It’s been rumoured for years now, but Audi is reportedly finally gearing up to launch an all-electric successor to the R8 supercar in the middle of this decade.

    The Audi electric supercar hasn’t been officially signed off yet, according to sources who spoke with Autocar, but it’s “very much underway”.

    “I’m fighting for [an R8 successor] and so are the board of Audi,” Audi Sport managing director, Sebastian Grams, told Autocar.

    “We are looking at different kinds of concepts, and the direction is electrified. If I get my wish, it will be an R8 that’s electric.”

    It’s understood this new halo electric vehicle (EV) won’t be called the R8, and will reportedly have a new design language that won’t resemble the current model.

    Despite this, the R8 electric successor will reportedly still be built as a pure sports car with two doors, a low roof, and more power than any other car in the Audi range.

    The most powerful Audi model is currently the e-tron GT RS, which is powered by a dual-motor all-wheel drive setup producing 440kW of power (475kW in boost mode) and 830Nm of torque.

    The Audi e-tron GT RS is a four-door sedan though, and is built on the same dedicated J1 EV architecture as the Porsche Taycan.

    Audi hasn’t revealed any details about an R8 successor as of yet, but it could take some design cues from the all-electric PB18 e-tron concept that was revealed at the 2018 Pebble Beach Car Week in California.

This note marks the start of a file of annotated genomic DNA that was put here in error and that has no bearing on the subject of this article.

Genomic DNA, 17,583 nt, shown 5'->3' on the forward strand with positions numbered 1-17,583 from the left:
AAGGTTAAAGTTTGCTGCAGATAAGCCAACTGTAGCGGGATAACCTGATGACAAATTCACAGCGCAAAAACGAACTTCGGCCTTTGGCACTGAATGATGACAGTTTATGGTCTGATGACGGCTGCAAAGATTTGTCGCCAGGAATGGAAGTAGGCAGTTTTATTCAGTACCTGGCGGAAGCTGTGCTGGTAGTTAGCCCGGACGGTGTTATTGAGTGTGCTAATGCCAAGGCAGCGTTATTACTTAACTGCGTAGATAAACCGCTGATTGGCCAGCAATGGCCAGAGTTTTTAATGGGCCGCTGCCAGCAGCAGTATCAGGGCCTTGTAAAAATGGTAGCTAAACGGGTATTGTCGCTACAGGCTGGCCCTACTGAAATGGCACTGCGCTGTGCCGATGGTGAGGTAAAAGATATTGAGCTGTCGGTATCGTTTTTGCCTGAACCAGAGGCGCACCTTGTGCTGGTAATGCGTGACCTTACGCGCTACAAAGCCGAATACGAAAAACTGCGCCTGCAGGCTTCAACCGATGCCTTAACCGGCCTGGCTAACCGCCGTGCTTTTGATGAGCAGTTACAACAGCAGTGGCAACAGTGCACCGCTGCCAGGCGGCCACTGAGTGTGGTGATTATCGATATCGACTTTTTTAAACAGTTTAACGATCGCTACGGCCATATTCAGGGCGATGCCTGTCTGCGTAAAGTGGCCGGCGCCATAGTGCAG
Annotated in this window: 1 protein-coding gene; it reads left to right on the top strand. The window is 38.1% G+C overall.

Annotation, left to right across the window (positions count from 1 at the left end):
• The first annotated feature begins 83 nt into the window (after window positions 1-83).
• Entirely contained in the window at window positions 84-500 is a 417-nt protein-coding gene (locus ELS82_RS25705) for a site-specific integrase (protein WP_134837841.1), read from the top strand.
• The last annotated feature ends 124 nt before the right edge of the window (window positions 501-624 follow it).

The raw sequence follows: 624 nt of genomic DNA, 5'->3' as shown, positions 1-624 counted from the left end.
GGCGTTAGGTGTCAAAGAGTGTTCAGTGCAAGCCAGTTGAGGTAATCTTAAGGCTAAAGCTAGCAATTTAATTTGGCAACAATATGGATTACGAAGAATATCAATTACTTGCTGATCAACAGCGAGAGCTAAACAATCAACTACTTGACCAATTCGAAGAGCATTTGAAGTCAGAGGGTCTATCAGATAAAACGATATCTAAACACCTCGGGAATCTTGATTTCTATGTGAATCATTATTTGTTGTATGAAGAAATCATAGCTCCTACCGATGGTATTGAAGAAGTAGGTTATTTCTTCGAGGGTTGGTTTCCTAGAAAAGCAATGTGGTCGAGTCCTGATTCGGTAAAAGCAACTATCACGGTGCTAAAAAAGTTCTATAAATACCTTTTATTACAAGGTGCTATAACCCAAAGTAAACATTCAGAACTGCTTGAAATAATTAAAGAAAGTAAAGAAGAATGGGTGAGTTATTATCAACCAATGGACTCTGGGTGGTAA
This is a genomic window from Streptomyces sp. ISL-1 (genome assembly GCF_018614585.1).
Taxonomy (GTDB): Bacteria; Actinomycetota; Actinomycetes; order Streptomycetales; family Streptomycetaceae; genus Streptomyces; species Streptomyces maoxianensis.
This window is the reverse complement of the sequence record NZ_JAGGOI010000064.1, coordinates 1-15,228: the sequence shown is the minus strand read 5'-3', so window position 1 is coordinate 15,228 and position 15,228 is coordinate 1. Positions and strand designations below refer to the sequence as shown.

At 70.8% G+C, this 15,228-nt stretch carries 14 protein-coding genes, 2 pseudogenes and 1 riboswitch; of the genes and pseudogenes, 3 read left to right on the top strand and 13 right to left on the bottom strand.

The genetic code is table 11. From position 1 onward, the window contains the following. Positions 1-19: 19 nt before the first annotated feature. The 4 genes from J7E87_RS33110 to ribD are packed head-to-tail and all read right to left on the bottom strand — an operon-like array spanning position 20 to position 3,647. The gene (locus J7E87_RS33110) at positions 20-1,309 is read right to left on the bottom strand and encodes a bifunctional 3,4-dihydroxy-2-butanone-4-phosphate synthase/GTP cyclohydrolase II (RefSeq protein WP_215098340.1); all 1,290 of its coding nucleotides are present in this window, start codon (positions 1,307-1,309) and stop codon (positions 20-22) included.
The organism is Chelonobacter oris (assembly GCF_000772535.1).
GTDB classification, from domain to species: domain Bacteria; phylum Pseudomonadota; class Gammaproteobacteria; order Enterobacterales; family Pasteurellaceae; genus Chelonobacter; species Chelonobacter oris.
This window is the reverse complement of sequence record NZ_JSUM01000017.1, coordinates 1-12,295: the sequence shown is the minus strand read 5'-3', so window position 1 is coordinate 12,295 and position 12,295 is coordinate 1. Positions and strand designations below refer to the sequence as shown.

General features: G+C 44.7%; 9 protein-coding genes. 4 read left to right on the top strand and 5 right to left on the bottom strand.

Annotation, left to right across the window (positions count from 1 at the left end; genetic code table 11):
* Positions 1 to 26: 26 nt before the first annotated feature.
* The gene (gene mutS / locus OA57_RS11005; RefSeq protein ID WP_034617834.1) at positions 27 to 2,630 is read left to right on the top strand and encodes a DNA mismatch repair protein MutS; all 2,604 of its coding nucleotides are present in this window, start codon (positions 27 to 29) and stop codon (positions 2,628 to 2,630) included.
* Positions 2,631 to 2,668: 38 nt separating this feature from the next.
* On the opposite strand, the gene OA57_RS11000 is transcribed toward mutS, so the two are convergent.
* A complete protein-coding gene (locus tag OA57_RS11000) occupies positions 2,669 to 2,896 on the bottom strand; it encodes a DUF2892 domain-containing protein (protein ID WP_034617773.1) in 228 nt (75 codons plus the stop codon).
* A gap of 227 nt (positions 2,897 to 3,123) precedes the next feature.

The German carmaker also hasn’t indicated what platform the R8 successor will be built on, but one option is the modular SSP sport platform recently confirmed by Porsche to be used in a next-generation Taycan and Panamera, as well as a high-end luxury SUV.

    There’s also the possibility that Audi might use the sports car platform Porsche is developing for its upcoming all-electric 718 Boxster and Cayman.

    This Porsche-developed EV architecture is centred around controlling the weight of an EV, and creating the feeling of nimbleness, according to Frank-Steffen Walliser, vice-president responsible for the Porsche 911 and 718 model lines.

    While the current R8 continues to be sold overseas, it was dropped from the local Audi range in September 2021 when production of the tuned-for-Australia of the 5.2-litre V10 engine ended.

    With the company unwilling to invest in homologating a replacement engine tune for Down Under, the two-door coupe and Spyder are now denied entry to our shores.

    Whenever the R8 successor launches, it won’t be the first electrified or fully-electric model from Audi Sport.

    In 2015 the company launched the R8 e-tron which featured two electric motors driving the rear wheels.

    It was short lived though as there were reportedly fewer than 100 examples produced.

    With a total system output of 340kW and 920Nm, the Audi R8 e-tron had a claimed 0-100km/h sprint time of 3.9 seconds.

    A T-shaped 92kWh battery pack promised a driving range of around 450km according to the lenient NEDC standard.

    In December 2021 Audi Sport head of product marketing Linda Kurz told CNET Roadshow that by 2026 Audi Sport expects 80 per cent of RS models across the world to have an electrified drivetrain.

    This is slightly different to mainstream Audi models, as it will launch its last new global model with internal combustion engines (ICE) in 2025, before gradually phasing out production until 2033 in all markets except for China.

    MORE: Audi R8 successor will be electric

    Jack Quick

    Jack Quick is an automotive journalist based in Melbourne. Jack studied journalism and photography at Deakin University in Burwood, and previously represented the university in dance nationally. In his spare time, he loves to pump Charli XCX and play a bit of Grand Theft Auto. He’s also the proud owner of a blue, manual 2020 Suzuki Jimny.

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